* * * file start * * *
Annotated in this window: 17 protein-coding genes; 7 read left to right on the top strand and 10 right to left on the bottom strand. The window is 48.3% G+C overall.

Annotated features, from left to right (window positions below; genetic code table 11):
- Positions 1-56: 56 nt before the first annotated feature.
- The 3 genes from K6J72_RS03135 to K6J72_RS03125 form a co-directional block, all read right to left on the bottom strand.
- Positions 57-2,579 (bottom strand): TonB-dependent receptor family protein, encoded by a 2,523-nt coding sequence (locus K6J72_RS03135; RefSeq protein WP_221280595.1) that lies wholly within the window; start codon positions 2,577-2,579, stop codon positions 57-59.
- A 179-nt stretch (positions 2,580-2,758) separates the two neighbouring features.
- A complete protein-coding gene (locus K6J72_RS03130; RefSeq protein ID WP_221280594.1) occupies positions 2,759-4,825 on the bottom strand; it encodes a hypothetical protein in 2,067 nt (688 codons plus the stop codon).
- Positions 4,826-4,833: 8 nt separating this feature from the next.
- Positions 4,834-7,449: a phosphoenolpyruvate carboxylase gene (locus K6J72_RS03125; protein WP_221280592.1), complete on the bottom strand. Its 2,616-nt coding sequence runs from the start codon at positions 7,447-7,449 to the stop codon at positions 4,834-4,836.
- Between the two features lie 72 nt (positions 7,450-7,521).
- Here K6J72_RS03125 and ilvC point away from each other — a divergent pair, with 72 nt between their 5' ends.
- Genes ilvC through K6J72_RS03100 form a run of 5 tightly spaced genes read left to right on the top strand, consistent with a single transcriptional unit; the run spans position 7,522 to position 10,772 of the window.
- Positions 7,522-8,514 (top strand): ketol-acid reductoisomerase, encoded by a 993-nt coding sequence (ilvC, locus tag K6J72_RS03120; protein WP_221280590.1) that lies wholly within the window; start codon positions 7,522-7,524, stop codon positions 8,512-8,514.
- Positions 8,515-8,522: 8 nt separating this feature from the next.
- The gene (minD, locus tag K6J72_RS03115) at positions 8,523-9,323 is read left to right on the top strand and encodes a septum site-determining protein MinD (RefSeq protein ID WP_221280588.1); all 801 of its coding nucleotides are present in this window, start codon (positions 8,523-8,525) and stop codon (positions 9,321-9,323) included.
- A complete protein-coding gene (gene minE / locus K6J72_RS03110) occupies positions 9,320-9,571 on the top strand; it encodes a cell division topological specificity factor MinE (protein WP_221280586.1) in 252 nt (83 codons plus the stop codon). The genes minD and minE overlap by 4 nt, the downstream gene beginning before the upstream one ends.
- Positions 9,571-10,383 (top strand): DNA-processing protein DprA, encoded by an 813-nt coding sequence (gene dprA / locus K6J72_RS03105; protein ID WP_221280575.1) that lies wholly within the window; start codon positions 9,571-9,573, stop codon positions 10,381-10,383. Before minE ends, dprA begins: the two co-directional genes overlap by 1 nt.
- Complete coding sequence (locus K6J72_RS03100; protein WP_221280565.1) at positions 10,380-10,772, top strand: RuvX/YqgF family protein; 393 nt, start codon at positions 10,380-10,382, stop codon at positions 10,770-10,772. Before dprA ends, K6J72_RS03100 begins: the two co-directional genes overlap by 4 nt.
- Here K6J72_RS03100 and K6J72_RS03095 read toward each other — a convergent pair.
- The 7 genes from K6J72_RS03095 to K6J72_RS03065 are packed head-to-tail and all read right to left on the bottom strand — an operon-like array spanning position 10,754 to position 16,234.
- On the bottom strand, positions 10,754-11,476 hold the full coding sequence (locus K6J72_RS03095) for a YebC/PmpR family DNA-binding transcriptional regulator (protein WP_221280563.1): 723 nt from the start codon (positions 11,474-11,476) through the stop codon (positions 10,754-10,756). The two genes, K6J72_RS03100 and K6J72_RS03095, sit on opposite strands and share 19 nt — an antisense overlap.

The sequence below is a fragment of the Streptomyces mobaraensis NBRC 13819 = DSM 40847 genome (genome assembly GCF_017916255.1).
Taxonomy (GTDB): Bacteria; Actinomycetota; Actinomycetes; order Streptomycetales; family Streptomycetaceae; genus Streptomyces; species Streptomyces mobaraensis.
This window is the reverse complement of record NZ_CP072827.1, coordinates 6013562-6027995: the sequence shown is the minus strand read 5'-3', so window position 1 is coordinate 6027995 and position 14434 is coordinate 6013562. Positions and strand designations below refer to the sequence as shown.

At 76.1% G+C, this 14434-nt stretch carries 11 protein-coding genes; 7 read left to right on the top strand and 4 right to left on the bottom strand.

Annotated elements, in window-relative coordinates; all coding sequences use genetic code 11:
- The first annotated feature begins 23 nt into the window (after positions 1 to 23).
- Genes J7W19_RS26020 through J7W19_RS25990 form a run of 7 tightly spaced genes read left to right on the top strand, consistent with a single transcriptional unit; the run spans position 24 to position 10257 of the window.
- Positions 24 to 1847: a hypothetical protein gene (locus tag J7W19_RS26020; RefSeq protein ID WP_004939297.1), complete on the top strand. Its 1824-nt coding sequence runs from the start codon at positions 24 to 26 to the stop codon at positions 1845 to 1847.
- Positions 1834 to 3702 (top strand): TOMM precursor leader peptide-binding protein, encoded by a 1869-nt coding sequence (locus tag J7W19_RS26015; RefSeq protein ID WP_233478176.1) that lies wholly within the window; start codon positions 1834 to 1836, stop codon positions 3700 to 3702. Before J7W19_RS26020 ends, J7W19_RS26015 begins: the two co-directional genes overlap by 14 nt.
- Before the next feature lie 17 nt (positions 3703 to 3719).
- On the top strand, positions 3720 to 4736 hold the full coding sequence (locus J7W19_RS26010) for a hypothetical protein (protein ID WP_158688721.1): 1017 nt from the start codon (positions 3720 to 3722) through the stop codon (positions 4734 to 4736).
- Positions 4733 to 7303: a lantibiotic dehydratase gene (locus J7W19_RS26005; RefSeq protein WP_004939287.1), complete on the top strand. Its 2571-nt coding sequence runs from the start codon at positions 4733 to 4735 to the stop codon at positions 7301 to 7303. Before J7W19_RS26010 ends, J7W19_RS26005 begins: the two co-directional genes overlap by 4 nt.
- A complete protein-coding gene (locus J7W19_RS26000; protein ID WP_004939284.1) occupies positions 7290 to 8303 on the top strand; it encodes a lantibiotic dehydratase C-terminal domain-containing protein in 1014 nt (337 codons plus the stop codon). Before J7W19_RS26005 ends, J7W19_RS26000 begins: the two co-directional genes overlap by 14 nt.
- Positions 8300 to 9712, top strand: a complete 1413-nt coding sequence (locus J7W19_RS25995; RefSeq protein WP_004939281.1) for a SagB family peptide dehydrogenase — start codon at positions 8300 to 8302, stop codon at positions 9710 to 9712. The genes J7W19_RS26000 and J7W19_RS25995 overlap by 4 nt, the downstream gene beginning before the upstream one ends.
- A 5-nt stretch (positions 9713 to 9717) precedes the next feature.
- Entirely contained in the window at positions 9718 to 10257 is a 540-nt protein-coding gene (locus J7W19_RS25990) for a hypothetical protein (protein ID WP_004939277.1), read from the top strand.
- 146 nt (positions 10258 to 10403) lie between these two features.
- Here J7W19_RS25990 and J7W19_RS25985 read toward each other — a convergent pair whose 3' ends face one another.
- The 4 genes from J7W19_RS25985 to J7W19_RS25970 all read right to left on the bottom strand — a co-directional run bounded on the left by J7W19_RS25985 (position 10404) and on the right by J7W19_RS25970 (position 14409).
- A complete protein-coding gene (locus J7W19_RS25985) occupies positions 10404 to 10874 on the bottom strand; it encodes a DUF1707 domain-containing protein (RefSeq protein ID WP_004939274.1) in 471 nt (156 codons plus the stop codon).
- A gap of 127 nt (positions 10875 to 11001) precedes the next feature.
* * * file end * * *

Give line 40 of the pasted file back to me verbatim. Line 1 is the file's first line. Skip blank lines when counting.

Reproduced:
- The 4 genes from J7W19_RS25985 to J7W19_RS25970 all read right to left on the bottom strand — a co-directional run bounded on the left by J7W19_RS25985 (position 10404) and on the right by J7W19_RS25970 (position 14409).